“I hope you know what you’re doing,” Natael whispered to Mide as the Selidians stood in the central auditorium of the town Hall. “Everyone will be here soon, and then there’s no going back. Are you sure you want to do this?”
Mide straightened her robes, and nodded. Her hair was piled on her head in the intricate braids of the ancient Suktisian fashion, and her face was painted with thick gold paint. “Do I want to do this? No. No, I have never wanted things to be this way. But what I want has little to do with what is. This land will burn, and in all our studies we have found no way to stop it. But our actions today can save many; if we perish, we perish. But I do not think that will be our fate. You’ve listened to my stories of my life as Madak too often. More likely, they will simply not listen. We are a curiousity, and I doubt we will be little more than that. They will come to see our quaint ways, and our painted faces, and marvel at our apocalyptic words, but they will not see the end until it is upon them.”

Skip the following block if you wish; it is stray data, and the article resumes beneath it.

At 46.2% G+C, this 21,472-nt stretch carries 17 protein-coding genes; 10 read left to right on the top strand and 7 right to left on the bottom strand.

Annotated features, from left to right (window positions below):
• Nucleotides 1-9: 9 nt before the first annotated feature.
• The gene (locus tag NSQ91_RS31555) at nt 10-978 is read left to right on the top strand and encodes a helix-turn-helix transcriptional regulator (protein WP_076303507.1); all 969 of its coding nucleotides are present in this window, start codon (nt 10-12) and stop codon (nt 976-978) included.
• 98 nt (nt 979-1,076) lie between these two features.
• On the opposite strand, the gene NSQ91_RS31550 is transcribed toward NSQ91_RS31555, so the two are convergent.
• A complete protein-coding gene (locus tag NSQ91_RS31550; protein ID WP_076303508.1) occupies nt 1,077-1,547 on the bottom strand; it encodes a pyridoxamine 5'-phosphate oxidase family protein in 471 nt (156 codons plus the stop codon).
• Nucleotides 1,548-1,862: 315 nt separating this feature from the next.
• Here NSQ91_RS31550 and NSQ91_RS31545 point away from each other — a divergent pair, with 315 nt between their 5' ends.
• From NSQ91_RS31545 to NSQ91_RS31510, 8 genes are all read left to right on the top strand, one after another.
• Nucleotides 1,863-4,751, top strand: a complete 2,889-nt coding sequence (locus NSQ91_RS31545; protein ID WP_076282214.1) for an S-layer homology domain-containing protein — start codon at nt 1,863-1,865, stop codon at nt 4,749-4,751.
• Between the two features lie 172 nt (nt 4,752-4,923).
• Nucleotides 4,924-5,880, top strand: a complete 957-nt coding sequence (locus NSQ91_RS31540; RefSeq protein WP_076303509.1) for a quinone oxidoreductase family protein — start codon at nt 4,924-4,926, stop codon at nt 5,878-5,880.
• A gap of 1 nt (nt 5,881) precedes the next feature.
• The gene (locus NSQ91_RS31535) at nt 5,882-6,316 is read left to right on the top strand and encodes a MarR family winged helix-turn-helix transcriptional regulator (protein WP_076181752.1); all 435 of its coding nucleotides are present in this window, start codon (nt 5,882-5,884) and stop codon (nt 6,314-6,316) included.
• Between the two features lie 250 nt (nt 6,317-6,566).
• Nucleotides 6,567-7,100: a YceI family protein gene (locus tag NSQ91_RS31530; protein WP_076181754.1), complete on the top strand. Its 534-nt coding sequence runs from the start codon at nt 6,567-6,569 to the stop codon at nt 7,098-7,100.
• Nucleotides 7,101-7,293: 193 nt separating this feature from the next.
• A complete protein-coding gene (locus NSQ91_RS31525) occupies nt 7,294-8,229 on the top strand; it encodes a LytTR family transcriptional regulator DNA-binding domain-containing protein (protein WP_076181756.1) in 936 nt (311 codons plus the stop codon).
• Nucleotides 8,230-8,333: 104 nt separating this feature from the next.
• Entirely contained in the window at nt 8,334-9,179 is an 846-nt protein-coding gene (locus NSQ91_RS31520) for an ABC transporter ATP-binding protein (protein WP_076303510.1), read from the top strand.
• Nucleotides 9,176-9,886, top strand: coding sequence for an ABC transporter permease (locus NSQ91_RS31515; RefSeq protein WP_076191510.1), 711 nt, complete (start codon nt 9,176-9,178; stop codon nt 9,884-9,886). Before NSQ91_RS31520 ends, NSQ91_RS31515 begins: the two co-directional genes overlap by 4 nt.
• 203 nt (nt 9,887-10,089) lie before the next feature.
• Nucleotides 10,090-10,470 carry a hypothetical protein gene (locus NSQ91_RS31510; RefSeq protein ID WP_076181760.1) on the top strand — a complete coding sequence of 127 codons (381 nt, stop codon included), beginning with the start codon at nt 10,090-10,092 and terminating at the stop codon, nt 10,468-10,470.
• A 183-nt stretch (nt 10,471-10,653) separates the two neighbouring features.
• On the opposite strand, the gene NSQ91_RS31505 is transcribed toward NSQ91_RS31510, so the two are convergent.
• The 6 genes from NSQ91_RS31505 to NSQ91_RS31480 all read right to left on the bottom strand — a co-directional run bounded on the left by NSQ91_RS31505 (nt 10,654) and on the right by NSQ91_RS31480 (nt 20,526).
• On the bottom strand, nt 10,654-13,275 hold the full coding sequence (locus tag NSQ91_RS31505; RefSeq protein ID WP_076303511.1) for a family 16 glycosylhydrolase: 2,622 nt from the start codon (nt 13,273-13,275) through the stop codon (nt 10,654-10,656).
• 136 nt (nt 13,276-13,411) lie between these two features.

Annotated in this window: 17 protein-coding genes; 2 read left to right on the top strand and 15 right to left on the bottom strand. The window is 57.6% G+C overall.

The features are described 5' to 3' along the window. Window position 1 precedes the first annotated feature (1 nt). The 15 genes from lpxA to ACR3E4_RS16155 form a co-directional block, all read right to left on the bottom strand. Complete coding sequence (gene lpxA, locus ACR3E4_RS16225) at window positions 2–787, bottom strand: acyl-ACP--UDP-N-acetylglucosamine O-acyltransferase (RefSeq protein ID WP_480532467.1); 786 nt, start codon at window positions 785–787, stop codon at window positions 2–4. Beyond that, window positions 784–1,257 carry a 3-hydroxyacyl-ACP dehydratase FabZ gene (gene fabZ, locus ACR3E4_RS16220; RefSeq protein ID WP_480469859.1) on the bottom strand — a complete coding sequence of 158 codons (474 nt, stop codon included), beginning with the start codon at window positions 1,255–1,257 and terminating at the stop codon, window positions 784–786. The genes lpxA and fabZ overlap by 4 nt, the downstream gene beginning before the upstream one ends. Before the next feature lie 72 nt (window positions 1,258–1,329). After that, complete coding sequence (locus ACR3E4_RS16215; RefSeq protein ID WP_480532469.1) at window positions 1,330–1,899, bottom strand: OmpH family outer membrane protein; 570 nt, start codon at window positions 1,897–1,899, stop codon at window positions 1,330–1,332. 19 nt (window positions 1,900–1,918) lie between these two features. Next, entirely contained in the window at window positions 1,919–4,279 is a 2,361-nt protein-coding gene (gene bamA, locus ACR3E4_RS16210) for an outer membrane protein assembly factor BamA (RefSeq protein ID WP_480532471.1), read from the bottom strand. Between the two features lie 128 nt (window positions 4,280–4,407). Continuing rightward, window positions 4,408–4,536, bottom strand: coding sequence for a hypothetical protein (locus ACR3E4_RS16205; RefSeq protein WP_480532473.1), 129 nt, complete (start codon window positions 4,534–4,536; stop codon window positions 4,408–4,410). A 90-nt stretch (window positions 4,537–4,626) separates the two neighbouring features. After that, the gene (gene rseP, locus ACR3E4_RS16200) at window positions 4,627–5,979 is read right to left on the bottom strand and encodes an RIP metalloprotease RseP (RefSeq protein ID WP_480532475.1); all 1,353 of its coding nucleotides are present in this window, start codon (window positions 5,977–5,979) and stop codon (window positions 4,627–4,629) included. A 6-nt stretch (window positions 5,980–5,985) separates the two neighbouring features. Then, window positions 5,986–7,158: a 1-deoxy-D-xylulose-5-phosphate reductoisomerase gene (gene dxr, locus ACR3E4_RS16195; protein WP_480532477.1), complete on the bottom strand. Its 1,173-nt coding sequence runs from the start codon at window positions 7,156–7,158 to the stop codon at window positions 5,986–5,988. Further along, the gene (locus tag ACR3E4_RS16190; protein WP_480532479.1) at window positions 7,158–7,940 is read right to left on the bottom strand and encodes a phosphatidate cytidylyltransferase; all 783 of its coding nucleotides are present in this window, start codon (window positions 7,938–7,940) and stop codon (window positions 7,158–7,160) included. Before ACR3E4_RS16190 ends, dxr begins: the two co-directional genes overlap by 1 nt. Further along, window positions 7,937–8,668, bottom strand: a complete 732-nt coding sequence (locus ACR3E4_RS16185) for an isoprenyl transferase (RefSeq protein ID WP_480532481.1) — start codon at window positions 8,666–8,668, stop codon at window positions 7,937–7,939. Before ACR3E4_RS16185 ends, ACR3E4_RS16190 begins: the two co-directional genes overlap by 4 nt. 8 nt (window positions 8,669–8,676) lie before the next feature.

Natael smiled, as the first of the Kedonese began to file into the room. “And here I thought that I was the cynical one.”
The higher classes of Perzelsis quickly filled the room. There were several hundred men and women present, all attired in rich fabrics and brightly shining metal ornaments. Mide had tried to insist that some of the lower classes be present, but Heildon Maktsi refused adamantly. There were few enough of the nobles who could fit into the audience room, he explained, and when word got out that some of the rabble of the streets had got a space when nobles had been turned away, he would not be able to prevent an uproar. Mide had finally given in, but had sent two of her company to meet with some of the poorer people, to tell them as well.
After a little while, the nobles were all seated, and Heildon Maktsi stepped to the center of the room. “Good people of Perzelsis! Today is a historic day! For millennia, we have heard stories form our mothers and nurses of the fair folk of Suktis, who live alone on the islands at the edge of the world. We have fancied ourselves to be past the need for such bedtime stories, but today we have found that the stories are true. The fair folk have come, and they are here to speak to us. I present to you, Mide of the Selidians.” He bowed, and stepped backward, leaving the floor to Mide.